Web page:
Injuries haven't derailed defending champ Canon-McMillan
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After winning the WPIAL Class AAAA championship last season, the Canon-McMillan softball team set a standard.
The top-ranked Big Macs have lost three key players to injuries of varying degrees — but they keep winning at a pace that would make Mike Tomlin proud.
Despite losing shortstop Veronica Rothka, catcher Giorgiana Zeremenko and infielder/catcher Abby McCartney, Canon-McMillan is 11-1 overall and 10-0 in Section 4-AAAA heading into a scheduled game Thursday at Bethel Park.
“It's just been everyone stepping up,” pitcher Alayna Astuto said. “It's a different person every game. If we know someone's down, we know we'll make up for it, making extra effort. We've had a lot of people do their part in the place of some pretty good players: It's been a total team effort.”
Rothka was a starter since her freshman year but was lost for the season with a knee injury. Zeremenko has yet to play this season because of an upper-body injury — although coach Michelle Moeller said she is expected to return before the end of the season.
McCartney was injured when she was hit by a pitch during Monday's 2-0 win over Mt. Lebanon.
Moeller said X-rays were negative, and she was hopeful McCartney would not miss too much time.
Either way, these Big Macs have persevered and kept their place among the WPIAL elite. Canon-McMillan has the best overall record and best section record among Class AAAA teams.
“I'm really proud of the way they've stepped up in the face of a lot of different adverse situations since the beginning of the season,” Moeller said.
Then again, similar to the adage, “Momentum is only as good as the next day's starting pitcher,” a team's ability to overcome adversity is made much easier when it has strong pitching.
Canon-McMillan is blessed with not one but two strong arms.
Senior Kayla Kiger has been starting games at pitcher for the Big Macs since she was a freshman, and Astuto was the primary pitcher for the WPIAL championship team last season.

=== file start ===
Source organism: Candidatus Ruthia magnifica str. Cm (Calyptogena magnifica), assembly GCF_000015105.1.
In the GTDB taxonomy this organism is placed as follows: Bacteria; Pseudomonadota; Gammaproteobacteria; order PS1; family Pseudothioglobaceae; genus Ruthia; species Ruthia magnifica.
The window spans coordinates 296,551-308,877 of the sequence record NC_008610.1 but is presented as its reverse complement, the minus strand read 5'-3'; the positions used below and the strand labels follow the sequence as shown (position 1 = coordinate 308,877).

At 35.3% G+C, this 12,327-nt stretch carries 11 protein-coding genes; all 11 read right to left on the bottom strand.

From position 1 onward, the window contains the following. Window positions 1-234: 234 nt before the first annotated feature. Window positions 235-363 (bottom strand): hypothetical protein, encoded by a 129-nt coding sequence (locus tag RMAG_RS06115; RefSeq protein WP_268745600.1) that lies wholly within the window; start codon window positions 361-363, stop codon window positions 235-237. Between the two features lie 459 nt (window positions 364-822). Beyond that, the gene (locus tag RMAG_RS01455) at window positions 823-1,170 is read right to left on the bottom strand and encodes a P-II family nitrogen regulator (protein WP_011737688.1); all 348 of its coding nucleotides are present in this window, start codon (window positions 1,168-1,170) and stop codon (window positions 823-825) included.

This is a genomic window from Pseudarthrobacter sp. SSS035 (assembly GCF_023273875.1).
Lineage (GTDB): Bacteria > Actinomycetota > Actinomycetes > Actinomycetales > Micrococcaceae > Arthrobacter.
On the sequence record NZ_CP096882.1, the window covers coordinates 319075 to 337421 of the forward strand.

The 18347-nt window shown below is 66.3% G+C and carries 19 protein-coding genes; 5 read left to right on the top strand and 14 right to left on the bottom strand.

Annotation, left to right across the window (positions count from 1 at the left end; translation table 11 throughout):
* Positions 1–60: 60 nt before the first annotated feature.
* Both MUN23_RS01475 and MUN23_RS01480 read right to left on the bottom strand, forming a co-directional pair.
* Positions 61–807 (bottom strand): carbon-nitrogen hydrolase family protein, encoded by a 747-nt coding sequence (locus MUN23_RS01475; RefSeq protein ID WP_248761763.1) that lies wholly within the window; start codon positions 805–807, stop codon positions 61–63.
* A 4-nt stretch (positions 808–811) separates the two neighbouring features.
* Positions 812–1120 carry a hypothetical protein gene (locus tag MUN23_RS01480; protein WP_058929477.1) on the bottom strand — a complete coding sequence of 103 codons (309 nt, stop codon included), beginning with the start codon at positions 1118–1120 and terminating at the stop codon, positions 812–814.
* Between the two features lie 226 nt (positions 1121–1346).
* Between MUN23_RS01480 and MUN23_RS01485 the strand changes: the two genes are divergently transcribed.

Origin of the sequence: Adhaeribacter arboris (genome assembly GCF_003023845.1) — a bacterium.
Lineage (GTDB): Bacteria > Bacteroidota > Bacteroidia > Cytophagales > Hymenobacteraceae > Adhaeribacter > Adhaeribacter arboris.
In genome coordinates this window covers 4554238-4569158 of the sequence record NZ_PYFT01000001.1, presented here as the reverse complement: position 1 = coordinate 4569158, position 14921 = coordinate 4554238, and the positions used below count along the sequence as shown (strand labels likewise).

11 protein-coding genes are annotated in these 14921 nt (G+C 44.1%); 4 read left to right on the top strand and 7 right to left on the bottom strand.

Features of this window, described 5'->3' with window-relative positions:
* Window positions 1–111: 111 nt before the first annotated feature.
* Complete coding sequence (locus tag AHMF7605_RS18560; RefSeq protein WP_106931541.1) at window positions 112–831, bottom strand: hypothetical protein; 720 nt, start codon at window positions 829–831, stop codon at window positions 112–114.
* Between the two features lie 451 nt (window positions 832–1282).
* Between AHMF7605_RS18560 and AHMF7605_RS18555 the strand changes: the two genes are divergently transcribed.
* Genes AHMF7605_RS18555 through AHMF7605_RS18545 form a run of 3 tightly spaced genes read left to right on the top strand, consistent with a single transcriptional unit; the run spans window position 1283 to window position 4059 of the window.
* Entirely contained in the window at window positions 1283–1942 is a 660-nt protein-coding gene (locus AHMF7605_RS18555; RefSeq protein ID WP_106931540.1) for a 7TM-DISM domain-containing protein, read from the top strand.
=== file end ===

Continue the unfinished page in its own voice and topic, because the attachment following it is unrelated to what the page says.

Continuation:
Each has contributed on the mound for a team that has allowed a total of 11 runs in the 11 games it has won.
“Having both of them, I've been so spoiled,” Moeller said. “That's two senior pitchers who have been such good role models. They both get great grades, and they work together so well. They've been working together since they were young. I can't say enough about either one of them. They've meant so much to the team.”
Astuto will play at Waynesburg University next season while majoring in nursing. She had a 1.05 ERA and 46 strikeouts in 53 innings through Monday's game, Moeller said. Astuto largely relies on the natural movement on her pitches.
“I've had to work on some of my pitches, but for some of them the movement has come naturally since I was younger,” Astuto said.
First baseman Maddie Engel and infielder Linda Rush are other four-year starters in the Big Macs' lineup, and juniors Ally Bellaire and Olivia Lorusso are three-year starters.
“With the experience this group has, the chemistry is definitely there,” Moeller said. “It's a good group of kids that gets along well together. (Monday's) game, when they took Abby out to get X-rays, the older ones were saying to the younger kids who didn't have the same experience, ‘Just take care of what you're supposed to take care of.'
“With experience comes leadership — and that's why this team can overcome anything.”
Chris Adamski is a freelance writer.
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